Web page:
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As Flu Season Approaches, Little Needle May be a Big Help to Some

Posted Nov 19 2012 9:10pm
Smaller Needle


Are you terrified of needles? Do you dread the prospect of your yearly flu shot? Well, no, there isn’t an app for that – yet. But there is the intradermal influenza vaccine, which uses a needle that’s 90% smaller than those used for regular flu shots.

Ordinarily, vaccines are injected into the muscle, requiring the use of a longer needle. The recent introduction of intradermal vaccines, which are injected into the skin, means a significantly smaller needle is needed. In addition, the new vaccine uses less than half the amount of antigen required for a regular flu shot, meaning more doses of vaccine can be manufactured from the same amount of antigen, according to the U.S. Centers for Disease Control and Prevention (CDC). Antigens spur the immune system to develop resistance to a virus.

Annually, thousands of deaths nationwide are associated with influenza. During National Influenza Vaccination Week, which will run from December 2 to 8, 2012, health officials will seek to highlight the importance of flu vaccinations. More than 40% of Americans, or almost 130 million people, received a flu vaccine during the 2011-12 season, CDC statistics show.

The intradermal influenza vaccine, which was introduced during the 2011-12 flu season, has been approved in the United States for use in adults ages 18 to 64. The National Foundation for Infectious Diseases (NFID) lists the vaccine as one of the vaccination options available for the upcoming flu season, along with the traditional flu shot and the nasal spray version.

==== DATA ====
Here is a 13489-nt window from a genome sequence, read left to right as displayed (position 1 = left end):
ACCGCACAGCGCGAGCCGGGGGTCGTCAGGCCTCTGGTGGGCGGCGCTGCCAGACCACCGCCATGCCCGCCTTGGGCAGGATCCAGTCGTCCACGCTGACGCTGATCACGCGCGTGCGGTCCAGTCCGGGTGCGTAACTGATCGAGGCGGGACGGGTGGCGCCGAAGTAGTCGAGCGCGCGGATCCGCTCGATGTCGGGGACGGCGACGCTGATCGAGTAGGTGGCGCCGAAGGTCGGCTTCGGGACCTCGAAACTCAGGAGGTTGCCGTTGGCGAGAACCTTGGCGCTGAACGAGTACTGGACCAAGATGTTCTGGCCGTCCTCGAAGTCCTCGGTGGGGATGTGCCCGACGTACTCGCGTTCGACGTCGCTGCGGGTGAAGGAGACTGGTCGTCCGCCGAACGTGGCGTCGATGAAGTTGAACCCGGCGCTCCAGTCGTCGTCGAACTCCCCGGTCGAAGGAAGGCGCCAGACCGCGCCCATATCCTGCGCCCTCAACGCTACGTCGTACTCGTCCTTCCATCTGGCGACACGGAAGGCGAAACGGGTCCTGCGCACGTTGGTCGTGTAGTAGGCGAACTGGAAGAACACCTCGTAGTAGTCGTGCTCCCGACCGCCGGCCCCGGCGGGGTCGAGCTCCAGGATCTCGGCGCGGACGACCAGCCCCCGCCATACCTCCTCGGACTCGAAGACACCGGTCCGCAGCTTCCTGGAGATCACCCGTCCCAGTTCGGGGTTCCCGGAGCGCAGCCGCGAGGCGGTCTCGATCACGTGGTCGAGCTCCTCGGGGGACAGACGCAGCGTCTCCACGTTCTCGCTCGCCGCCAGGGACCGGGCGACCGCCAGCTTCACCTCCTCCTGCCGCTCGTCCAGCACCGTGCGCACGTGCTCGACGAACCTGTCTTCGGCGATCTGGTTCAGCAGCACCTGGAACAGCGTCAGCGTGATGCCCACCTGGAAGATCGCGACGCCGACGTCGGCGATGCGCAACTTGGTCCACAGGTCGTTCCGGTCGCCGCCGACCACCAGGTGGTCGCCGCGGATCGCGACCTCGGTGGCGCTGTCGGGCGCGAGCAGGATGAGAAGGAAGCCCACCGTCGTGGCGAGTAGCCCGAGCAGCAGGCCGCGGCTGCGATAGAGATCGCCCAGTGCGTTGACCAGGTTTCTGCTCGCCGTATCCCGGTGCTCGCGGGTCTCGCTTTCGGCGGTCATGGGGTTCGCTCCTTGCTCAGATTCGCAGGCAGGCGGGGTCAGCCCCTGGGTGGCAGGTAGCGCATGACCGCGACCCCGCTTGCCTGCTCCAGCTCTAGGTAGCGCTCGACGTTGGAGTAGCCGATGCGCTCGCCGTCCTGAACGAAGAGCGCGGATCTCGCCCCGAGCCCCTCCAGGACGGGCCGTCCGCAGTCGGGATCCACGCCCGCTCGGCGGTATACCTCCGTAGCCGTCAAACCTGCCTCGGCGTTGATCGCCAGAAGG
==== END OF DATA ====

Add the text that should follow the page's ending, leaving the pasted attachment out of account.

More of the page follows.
The NFID reports that about 135 million doses of flu vaccine will be available this flu season.

A year after its introduction, the micro-needle vaccine should be more readily available this winter. CVS pharmacies are among the healthcare providers offering the shots.


Check with Your Physician and Insurer

As with the traditional flu shot, there are risks and side effects associated with the micro-needle.

The CDC notes that the intradermal shot also uses an inactive virus, meaning individuals can’t catch the flu from the vaccine. Cases in which the vaccine leads to serious problems or death are extremely rare.

Side effects of flu shots can include pain, swelling, itching and redness. Those reactions, with the exception of pain, are more common with the intradermal vaccine. However, such symptoms typically disappear within a week.

As with any vaccine, check with your physician first on whether the intradermal shot is suitable for you. Check also with your health insurance carrier as the micro-needle vaccine may come with a larger price tag than a regular flu shot.

Still, if you’re one of those people whose legs turn to rubber at the sight of a needle, paying a little more for a lot less needle could be just what the doctor ordered when flu season rolls around.


Elise Redmann is currently a junior at the University of South Florida where she is earning her Bachelor’s degree in business advertising and international business. She works as a writer with the  Jacksonville University School of Nursing Online  RN to BSN programs where she covers topics on healthy living. You can follow her  @EliseRedmann712  on Twitter.

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